A Look Back at Mel Farr, Superstar

By Jeffrey Bellant August 19, 2021 241
Mel Farr's 1972 Topps Football Card. Mel Farr's 1972 Topps Football Card.

I was not familiar with the term “buy-here, pay-here,” until I covered my first BHPH conference as a journalist in the early 2000s.

Coincidentally, that first event featured keynote speaker Mel Farr, a man I did know from my television.

As someone who was born and raised in the suburbs outside Detroit, I grew up watching Mel Farr’s auto dealership commercials on TV.

But before becoming a car dealer, Farr was a football player.

He was an All-American halfback at UCLA and the Detroit Lions made him a first-round draft pick in 1967, the year I was born.

Farr was named NFL Rookie of the Year and went to a couple of Pro Bowls before injuries cut short his career.

He obtained a Ford dealership in 1975 after retiring from football.

Farr built that franchise into a mini-empire, becoming at one point the largest black auto dealer in the country. The Detroit Free Press reported the Mel Farr Automotive Group had sales of nearly $600 million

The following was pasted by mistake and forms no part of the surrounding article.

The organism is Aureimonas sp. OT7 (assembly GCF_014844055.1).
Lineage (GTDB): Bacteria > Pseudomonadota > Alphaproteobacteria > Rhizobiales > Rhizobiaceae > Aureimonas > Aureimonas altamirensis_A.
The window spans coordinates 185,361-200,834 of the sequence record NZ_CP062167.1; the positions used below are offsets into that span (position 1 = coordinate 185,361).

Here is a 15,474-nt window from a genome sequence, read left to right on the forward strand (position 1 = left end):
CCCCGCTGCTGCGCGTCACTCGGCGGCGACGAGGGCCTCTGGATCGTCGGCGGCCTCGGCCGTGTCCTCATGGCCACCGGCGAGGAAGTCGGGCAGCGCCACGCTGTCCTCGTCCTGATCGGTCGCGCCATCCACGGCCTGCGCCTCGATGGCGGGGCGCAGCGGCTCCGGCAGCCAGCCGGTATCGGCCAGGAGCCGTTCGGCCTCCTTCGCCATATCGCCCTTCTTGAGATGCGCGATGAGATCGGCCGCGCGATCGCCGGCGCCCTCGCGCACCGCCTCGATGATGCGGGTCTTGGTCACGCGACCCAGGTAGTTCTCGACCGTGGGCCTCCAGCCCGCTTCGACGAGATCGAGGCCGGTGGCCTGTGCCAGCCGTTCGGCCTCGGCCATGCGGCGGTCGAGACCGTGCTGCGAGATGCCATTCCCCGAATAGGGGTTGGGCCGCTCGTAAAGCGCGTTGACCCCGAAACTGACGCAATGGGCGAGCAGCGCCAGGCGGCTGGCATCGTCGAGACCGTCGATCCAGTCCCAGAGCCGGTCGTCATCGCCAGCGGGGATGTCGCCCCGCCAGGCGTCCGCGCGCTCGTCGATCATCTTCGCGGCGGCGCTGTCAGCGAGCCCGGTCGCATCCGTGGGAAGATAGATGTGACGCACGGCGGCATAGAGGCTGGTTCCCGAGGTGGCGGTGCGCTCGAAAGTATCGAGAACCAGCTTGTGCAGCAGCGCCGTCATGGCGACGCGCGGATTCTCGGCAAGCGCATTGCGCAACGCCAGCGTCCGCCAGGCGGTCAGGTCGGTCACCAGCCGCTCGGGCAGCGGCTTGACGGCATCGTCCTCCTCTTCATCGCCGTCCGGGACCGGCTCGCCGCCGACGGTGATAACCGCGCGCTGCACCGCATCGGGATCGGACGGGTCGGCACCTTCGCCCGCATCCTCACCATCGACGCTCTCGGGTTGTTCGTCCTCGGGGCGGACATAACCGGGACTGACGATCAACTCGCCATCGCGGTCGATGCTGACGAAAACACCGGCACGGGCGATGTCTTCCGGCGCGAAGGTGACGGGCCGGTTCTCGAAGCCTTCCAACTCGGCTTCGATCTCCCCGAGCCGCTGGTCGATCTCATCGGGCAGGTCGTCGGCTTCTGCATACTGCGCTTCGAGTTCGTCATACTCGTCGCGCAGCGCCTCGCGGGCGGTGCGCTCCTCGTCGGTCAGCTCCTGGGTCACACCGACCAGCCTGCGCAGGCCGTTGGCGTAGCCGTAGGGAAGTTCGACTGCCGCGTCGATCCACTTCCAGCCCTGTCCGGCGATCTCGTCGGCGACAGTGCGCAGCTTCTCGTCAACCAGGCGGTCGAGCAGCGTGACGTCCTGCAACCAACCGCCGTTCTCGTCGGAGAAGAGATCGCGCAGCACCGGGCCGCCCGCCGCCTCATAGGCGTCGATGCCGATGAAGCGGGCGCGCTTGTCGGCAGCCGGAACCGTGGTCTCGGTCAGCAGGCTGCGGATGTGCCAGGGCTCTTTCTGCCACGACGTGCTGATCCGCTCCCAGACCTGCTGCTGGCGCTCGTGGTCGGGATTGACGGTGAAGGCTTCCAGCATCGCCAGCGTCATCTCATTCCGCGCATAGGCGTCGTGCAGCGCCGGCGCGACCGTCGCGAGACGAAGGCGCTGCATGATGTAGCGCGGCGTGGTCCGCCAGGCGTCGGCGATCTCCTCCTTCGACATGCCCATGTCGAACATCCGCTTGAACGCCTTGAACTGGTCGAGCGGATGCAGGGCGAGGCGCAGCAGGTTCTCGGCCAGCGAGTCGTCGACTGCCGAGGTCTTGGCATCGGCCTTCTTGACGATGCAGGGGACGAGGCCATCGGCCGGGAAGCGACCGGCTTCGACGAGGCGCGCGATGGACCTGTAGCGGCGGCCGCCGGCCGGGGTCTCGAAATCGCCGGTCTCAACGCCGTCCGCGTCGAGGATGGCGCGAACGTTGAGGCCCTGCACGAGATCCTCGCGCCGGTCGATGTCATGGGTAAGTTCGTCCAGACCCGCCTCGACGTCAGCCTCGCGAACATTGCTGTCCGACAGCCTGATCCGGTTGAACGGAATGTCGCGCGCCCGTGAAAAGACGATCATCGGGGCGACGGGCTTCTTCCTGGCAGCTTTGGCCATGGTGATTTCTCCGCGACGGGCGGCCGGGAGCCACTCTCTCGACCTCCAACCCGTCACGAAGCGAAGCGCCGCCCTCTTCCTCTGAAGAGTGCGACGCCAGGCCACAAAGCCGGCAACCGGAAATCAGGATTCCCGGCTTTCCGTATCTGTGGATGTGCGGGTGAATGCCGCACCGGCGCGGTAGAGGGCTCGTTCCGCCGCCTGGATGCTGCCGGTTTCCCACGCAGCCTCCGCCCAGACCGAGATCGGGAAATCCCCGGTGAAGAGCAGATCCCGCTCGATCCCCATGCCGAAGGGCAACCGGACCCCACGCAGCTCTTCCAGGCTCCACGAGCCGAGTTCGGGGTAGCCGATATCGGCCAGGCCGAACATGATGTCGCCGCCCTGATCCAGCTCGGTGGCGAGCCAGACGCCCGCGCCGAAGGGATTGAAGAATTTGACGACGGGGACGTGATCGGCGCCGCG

My memory, however, starts with his iconic TV commercials, fitting for any car dealer.

Farr would stand at his lot wearing a suit with a Superman-like cape attached.

He billed himself as ‘Mel Farr, Superstar.’

The jingle was so addictive, it still sticks in my mind: ‘Mel Farr, Superstar, for a Farr better deal.’

Farr also had his own financing arm, Triple M. Financing Co. (named after his children) and became a pioneer in the use of starter-interrupt devices.

He was sued over starter-interrupt devices in the late 1990s, but eventually, those suits were settled in Farr’s favor. That paved the way for widespread use of starter-interrupts, which are such a big part of the industry today.

Farr eventually got into financial trouble and sold off his last new-car dealership in 2003. He died in 2015.

But his early success can’t be denied. Also, as a Ford dealer and as someone who financed the unbankable, he had great insight into the busines.

In 2002, when Farr spoke at that National Alliance of Buy-Here, Pay-Here Dealers conference, he commented on the industry.

“You can make a lot of money,” he said. “You can do a lot of good.”

He warned dealers against trying to squeeze the highest interest rates out of every sale.

Farr was also prescient about the future involvement of franchises in BHPH. 

“More new-car dealers are getting into the buy-here, pay-here business,” he said. “New-car dealers know there’s a lot of money to be made here, if you do it right.”

This was in 2002,

I wonder what Farr would think today.






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Last modified on Tuesday, 07 September 2021 18:12